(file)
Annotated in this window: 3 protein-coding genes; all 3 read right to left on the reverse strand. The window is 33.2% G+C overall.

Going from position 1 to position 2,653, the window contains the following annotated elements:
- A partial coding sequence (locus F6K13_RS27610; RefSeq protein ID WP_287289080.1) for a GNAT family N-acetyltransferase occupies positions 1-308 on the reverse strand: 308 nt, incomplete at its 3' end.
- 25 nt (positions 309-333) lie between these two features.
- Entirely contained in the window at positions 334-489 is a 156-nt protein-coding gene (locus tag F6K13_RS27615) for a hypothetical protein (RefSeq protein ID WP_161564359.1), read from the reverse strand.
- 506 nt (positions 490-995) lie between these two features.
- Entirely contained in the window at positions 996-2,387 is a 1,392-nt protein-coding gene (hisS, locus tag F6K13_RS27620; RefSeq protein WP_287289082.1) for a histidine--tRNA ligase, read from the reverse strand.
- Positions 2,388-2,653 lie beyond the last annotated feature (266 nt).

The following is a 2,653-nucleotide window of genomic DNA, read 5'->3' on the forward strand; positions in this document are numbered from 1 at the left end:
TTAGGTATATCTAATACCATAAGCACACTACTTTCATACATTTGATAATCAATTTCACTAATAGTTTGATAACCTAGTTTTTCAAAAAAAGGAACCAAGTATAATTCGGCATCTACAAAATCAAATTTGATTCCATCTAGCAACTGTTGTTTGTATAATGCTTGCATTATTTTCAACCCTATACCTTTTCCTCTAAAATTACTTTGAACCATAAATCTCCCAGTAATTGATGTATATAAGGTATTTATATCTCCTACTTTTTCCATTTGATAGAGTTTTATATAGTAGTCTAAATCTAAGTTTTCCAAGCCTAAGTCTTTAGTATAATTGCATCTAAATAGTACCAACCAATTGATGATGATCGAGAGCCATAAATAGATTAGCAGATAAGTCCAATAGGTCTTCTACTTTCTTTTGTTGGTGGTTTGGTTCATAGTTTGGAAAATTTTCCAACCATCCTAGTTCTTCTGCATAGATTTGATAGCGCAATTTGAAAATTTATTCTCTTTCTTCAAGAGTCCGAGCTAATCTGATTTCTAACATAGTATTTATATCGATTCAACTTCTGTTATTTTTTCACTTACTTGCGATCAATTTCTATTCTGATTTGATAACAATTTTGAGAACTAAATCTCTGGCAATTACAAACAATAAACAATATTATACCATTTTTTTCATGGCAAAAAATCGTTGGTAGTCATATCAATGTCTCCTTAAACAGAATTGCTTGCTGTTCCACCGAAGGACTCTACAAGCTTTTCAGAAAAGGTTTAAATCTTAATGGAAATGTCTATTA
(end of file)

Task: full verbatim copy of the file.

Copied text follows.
Annotated in this window: 3 protein-coding genes; all 3 read right to left on the reverse strand. The window is 33.2% G+C overall.

Going from position 1 to position 2,653, the window contains the following annotated elements:
- A partial coding sequence (locus F6K13_RS27610; RefSeq protein ID WP_287289080.1) for a GNAT family N-acetyltransferase occupies positions 1-308 on the reverse strand: 308 nt, incomplete at its 3' end.
- 25 nt (positions 309-333) lie between these two features.
- Entirely contained in the window at positions 334-489 is a 156-nt protein-coding gene (locus tag F6K13_RS27615) for a hypothetical protein (RefSeq protein ID WP_161564359.1), read from the reverse strand.
- 506 nt (positions 490-995) lie between these two features.
- Entirely contained in the window at positions 996-2,387 is a 1,392-nt protein-coding gene (hisS, locus tag F6K13_RS27620; RefSeq protein WP_287289082.1) for a histidine--tRNA ligase, read from the reverse strand.
- Positions 2,388-2,653 lie beyond the last annotated feature (266 nt).

The following is a 2,653-nucleotide window of genomic DNA, read 5'->3' on the forward strand; positions in this document are numbered from 1 at the left end:
TTAGGTATATCTAATACCATAAGCACACTACTTTCATACATTTGATAATCAATTTCACTAATAGTTTGATAACCTAGTTTTTCAAAAAAAGGAACCAAGTATAATTCGGCATCTACAAAATCAAATTTGATTCCATCTAGCAACTGTTGTTTGTATAATGCTTGCATTATTTTCAACCCTATACCTTTTCCTCTAAAATTACTTTGAACCATAAATCTCCCAGTAATTGATGTATATAAGGTATTTATATCTCCTACTTTTTCCATTTGATAGAGTTTTATATAGTAGTCTAAATCTAAGTTTTCCAAGCCTAAGTCTTTAGTATAATTGCATCTAAATAGTACCAACCAATTGATGATGATCGAGAGCCATAAATAGATTAGCAGATAAGTCCAATAGGTCTTCTACTTTCTTTTGTTGGTGGTTTGGTTCATAGTTTGGAAAATTTTCCAACCATCCTAGTTCTTCTGCATAGATTTGATAGCGCAATTTGAAAATTTATTCTCTTTCTTCAAGAGTCCGAGCTAATCTGATTTCTAACATAGTATTTATATCGATTCAACTTCTGTTATTTTTTCACTTACTTGCGATCAATTTCTATTCTGATTTGATAACAATTTTGAGAACTAAATCTCTGGCAATTACAAACAATAAACAATATTATACCATTTTTTTCATGGCAAAAAATCGTTGGTAGTCATATCAATGTCTCCTTAAACAGAATTGCTTGCTGTTCCACCGAAGGACTCTACAAGCTTTTCAGAAAAGGTTTAAATCTTAATGGAAATGTCTATTA